World Library  
Flag as Inappropriate
Email this Article

Punk Rock Shelter

Article Id: WHEBN0033971397
Reproduction Date:

Title: Punk Rock Shelter  
Author: World Heritage Encyclopedia
Language: English
Subject: South Appalachian Mississippian culture, Caborn-Welborn culture, Mississippian culture, Tipton Phase, Joe Bell Site
Publisher: World Heritage Encyclopedia

Punk Rock Shelter

Punk Rock Shelter
9 PM 211
Punk Rock Shelter9 PM 211
Punk Rock Shelter
9 PM 211
Country  USA
Region Putnam County, Georgia
Culture South Appalachian Mississippian culture
Excavation and maintenance
Dates excavated 1978
The Punk Rock Shelter (Lake Oconee. It was not actually a rock shelter, but a jumble of granite boulders or tors. These tors happened to create a shelter-like area. Unfortunately, due to poor land management in the 19th and 20th century associated with cotton farming, the shelter floor area is now underneath at least a meter deep of red clay and silt mud. The Native Americans at the site were most likely Hitchiti in ancestry.


The Punk Rock Shelter was discovered by Greg Paulk and Dean Wood on November 15, 1974. They discovered it while conducting the Wallace Reservoir Archaeological Survey.


On November 18, John Doolin accompanied Paulk and Chester DePratter to excavate a 1 by 2 meter deep trench between the back wall and the front entrance of the shelter. On November 20, Wood and DePratter returned to excavate a midden in the trench. On November 21, Wood and DePratter brought Paulk and Doolin to extend the trench 1 meter north, making it a 1 by 3 meter trench. On November 22, all four returned to do a detailed excavation of the eastern part of the trench with photographs, drawings, and backfill.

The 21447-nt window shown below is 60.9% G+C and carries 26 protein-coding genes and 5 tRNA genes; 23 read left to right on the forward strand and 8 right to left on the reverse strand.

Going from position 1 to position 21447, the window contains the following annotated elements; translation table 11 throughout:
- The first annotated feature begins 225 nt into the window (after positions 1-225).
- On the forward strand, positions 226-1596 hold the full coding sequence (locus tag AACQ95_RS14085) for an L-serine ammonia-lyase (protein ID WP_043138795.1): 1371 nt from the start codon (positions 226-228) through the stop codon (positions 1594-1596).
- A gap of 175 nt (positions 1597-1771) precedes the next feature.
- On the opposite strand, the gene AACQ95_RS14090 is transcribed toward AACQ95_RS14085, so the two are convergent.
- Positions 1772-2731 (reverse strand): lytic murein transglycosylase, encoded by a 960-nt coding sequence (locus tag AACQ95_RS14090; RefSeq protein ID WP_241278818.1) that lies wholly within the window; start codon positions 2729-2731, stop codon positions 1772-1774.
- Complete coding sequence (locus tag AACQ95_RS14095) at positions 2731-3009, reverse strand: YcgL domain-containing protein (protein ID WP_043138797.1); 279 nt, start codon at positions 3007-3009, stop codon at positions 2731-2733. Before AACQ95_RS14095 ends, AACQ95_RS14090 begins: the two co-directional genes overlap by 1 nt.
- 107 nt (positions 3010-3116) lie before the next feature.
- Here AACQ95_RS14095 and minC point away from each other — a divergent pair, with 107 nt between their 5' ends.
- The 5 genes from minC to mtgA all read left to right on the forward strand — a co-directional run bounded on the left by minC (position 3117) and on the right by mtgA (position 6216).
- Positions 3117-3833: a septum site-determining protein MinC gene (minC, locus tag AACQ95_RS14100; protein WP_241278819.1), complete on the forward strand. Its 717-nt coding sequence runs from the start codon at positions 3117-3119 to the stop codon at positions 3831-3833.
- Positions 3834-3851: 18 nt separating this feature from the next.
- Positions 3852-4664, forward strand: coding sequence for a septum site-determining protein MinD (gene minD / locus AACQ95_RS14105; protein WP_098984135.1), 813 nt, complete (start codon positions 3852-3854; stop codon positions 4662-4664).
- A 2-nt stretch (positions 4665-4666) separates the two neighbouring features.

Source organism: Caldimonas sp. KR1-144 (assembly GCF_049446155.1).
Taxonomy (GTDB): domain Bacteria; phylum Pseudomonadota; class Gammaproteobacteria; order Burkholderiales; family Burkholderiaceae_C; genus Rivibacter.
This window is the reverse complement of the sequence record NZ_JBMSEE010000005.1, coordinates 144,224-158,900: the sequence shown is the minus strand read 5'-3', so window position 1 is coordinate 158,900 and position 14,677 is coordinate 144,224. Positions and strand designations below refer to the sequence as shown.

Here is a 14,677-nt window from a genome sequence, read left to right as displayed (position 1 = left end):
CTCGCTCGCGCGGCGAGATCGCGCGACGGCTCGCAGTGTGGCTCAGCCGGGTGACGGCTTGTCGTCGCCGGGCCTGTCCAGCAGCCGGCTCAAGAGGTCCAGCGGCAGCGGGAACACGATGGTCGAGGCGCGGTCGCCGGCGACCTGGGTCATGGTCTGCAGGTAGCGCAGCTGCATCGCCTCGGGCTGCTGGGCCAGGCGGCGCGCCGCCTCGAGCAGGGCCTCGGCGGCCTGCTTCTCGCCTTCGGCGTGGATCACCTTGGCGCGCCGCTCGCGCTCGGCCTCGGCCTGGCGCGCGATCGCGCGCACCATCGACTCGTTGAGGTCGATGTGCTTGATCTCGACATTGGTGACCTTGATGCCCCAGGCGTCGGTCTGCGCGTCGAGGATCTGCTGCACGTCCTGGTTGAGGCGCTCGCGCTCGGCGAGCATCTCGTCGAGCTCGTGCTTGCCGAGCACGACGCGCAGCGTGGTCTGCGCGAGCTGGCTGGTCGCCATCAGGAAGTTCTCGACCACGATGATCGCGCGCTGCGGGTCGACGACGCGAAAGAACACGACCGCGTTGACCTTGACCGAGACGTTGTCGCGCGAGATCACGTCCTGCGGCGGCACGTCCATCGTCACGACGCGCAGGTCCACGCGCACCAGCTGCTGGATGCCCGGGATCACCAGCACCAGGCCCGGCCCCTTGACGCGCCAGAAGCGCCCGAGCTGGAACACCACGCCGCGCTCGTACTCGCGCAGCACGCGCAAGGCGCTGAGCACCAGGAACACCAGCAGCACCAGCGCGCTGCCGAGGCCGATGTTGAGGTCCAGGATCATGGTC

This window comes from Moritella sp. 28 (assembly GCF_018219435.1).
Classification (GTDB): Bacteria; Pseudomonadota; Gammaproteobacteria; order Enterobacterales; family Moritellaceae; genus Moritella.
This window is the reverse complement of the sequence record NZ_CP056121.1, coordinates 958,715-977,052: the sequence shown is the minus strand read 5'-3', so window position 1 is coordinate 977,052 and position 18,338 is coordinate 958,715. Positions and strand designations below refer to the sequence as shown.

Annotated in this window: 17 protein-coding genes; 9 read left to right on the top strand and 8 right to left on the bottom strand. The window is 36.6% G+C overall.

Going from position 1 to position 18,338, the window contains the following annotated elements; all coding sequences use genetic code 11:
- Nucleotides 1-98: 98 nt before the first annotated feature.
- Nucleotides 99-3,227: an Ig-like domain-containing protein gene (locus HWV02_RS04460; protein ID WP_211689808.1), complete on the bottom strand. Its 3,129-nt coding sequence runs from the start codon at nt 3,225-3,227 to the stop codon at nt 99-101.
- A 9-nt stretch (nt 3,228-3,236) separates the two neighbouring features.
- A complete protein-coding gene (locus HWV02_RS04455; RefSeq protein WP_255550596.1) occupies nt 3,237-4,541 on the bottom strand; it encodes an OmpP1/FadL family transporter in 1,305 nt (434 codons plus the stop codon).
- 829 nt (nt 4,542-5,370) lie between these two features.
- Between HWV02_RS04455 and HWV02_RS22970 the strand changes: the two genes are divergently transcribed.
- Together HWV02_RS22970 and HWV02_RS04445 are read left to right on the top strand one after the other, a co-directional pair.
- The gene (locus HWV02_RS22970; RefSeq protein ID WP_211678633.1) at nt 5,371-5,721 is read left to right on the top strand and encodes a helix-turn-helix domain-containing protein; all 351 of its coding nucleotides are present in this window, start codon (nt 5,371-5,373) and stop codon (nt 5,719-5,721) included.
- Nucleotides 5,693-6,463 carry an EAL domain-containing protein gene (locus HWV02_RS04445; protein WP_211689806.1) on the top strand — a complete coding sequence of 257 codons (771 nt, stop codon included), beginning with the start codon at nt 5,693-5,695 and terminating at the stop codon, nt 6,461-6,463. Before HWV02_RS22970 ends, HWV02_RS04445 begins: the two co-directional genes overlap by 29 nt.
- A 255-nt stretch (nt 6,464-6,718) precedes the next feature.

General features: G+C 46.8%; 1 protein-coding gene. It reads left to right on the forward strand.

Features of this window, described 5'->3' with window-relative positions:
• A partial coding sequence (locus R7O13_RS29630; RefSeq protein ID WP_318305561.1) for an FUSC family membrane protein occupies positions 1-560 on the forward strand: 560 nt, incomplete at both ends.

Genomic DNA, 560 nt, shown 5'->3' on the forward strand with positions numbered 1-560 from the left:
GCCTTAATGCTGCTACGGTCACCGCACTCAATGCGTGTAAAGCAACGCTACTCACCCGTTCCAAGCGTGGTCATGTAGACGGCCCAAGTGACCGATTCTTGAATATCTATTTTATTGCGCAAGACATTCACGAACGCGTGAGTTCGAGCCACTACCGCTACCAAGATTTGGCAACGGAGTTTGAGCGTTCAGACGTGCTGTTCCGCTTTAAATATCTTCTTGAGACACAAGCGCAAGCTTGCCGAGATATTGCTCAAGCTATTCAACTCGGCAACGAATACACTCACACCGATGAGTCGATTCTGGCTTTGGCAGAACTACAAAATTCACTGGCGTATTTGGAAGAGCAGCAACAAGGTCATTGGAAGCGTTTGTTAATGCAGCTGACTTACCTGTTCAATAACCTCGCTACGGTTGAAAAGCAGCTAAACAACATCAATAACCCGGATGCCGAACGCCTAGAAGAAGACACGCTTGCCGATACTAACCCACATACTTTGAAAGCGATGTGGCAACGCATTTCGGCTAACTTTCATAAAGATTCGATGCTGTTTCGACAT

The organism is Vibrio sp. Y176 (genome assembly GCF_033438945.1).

The final excavation of the site was proposed in spring of 1977 within the Wallace Reservoir sites listed to be “more thoroughly excavated.” From June 14 to August 10 in 1978, Mark Williams led this final excavation, and it was an expansion on DePratter’s 1974 excavation. According to this final excavation, the maximum size of the shelter is 7.5 meters long and 4.5 meters wide.

The most peculiar find during this excavation was a large amount of quartz pebbles (usually found alongside concentrated areas of potsherds). These quartz pebbles were red. In Williams’s previous research, he shows that red quartz usually meant that the pebbles were directly exposed to fire potentially for the use of indirect heating.


Through the analyses of the ceramic vessels and potsherds, the site dates to the Lamar and Savannah periods of the overarching Mississippian Period. The Punk Rock Shelter is the only known site producing a large collection of vessels from the Lamar and Savannah periods in the Oconee Valley.

The vessels found in the Punk Rock Shelter span over a single phase (Scull Shoals) in the Savannah period and all four phases of the Lamar period (Duvall, Iron Horse, Dyar, and Bell). Traditional seriation was used to determine the dates of the Mississippian phases. Overall, the potsherds and the site would fall in between A.D. 1250 – A.D. 1650.

Distribution-wise in concern to the potsherds over the span of phases, Williams’ report shows that potsherds were relatively evenly present in all the phases. This provides evidence that the shelter was used consistently over 400 years.